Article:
"It's a done deal, folks," Casillas said. "They have already concluded it was justified. Shame on them."
Santa Rosa police Chief Tom Schwedhelm, whose department is investigating the death, later defended the review, calling his investigators qualified and competent.
He said putting the weapons side by side during an initial press conference was the clearest way to answer public questions about what kind of weapon Lopez carried compared with the weapon Gelhaus described in statements to investigators.
Andy Lopez Press Conference
"We felt that was helpful information to have without challenging the integrity of the investigation," he said. "We didn't express an opinion, it was factual information."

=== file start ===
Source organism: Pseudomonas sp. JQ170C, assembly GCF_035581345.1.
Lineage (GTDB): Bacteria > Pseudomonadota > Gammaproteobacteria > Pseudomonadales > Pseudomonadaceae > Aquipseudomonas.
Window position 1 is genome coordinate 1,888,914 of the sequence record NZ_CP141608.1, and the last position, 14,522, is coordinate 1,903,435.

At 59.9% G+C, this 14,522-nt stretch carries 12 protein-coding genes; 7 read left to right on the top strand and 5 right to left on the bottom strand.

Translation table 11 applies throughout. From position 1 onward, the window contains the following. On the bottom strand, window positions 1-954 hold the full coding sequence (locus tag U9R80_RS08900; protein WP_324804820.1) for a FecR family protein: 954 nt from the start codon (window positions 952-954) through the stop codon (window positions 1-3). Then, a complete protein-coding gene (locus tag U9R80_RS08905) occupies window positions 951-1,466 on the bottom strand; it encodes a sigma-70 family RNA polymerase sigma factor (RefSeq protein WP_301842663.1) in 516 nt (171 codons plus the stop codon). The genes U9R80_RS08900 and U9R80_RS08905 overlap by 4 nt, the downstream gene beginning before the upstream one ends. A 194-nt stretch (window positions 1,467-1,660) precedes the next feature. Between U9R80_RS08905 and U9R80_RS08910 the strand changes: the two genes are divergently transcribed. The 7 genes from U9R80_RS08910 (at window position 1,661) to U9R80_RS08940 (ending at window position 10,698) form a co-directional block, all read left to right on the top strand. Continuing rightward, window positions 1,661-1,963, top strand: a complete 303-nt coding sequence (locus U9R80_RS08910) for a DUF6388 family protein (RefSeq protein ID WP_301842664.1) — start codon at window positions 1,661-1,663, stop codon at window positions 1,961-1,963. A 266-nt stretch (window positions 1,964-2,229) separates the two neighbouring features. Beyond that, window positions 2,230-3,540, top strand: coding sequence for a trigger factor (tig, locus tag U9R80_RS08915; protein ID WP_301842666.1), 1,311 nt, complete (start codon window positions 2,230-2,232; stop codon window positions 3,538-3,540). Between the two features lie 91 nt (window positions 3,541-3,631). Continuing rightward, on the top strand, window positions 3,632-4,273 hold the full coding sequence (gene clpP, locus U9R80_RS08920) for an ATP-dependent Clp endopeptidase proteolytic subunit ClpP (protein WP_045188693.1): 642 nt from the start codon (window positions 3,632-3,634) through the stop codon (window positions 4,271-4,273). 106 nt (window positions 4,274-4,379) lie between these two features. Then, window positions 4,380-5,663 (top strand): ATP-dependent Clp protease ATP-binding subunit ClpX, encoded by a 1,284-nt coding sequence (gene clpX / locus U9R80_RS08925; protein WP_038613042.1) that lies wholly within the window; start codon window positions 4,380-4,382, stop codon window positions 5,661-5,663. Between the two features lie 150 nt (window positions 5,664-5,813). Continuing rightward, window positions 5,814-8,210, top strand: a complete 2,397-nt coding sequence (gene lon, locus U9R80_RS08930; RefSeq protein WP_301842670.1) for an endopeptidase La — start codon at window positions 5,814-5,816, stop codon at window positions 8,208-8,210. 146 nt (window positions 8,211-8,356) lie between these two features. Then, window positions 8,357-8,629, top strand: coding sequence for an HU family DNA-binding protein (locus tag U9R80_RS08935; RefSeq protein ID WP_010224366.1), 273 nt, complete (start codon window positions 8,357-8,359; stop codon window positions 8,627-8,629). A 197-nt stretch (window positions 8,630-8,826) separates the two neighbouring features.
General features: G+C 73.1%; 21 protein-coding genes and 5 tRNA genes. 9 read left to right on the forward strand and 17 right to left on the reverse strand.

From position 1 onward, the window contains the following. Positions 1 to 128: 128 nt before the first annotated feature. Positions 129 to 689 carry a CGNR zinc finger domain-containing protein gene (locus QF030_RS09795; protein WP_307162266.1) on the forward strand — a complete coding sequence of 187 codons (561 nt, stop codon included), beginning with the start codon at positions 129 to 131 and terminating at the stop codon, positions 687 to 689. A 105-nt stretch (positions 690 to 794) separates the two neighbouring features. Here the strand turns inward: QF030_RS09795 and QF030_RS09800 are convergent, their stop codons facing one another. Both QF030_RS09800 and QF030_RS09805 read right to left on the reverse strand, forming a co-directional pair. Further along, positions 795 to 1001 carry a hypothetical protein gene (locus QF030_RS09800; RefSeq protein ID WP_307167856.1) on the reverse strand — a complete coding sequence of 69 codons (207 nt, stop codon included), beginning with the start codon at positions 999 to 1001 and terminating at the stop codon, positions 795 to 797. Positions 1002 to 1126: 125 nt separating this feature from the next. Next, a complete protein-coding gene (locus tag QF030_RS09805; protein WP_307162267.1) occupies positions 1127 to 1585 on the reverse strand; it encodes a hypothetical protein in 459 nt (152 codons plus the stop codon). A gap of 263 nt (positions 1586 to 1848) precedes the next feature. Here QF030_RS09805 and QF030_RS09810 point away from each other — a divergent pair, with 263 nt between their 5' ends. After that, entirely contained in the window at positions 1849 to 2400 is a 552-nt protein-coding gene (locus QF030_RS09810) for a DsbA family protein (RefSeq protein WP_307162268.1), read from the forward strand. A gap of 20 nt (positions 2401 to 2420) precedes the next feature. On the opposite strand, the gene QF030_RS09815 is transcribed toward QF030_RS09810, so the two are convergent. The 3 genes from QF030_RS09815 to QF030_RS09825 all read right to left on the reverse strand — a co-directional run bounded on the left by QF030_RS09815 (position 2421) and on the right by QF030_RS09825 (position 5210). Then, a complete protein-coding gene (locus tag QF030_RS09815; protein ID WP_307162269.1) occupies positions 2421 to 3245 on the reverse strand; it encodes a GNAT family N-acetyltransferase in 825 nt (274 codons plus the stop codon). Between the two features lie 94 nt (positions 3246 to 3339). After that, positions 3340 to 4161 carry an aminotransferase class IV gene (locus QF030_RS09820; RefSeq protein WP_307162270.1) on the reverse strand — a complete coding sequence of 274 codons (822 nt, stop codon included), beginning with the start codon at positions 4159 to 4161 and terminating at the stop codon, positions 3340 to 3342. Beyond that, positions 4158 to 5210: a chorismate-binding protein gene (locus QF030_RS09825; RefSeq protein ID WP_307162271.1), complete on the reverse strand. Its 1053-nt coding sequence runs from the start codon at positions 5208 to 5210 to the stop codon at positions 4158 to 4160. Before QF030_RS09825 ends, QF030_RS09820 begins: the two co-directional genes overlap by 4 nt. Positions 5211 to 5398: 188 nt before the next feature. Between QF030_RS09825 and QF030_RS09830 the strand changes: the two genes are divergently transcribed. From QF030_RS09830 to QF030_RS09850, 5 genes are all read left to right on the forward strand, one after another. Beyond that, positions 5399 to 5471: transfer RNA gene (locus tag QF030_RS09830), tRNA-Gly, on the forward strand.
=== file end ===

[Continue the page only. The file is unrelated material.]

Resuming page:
Sonoma County Counsel Bruce Goldstein called the federal lawsuit premature, saying it could interfere with the investigation. He denied previous claims that the Sheriff's Office encourages deputies to shoot suspects who pose no threat or danger.
"There will be time to have a civil action and determine at the end of that if any damages are due to the family," Goldstein said. "But to rush to court now while the criminal investigation is pending really undermines the criminal investigation."
The suit seeks unspecified compensatory and punitive damages. Casillas said a jury could decide the amount but he expected it could exceed the $24 million he won last year for the family of a Los Angeles boy who was shot and paralyzed by police when he was playing with an airsoft gun, which fires plastic BBs.
The lawsuit alleges Lopez was killed without reasonable cause in violation of constitutional limits on police authority. It names Gelhaus and the County of Sonoma as defendants.
Casillas said he was in the process of interviewing at least eight witnesses and would depose Gelhaus at a future date.
"We will ask him, 'What the hell were you thinking?'" Casillas said. "This is a 13-year-old."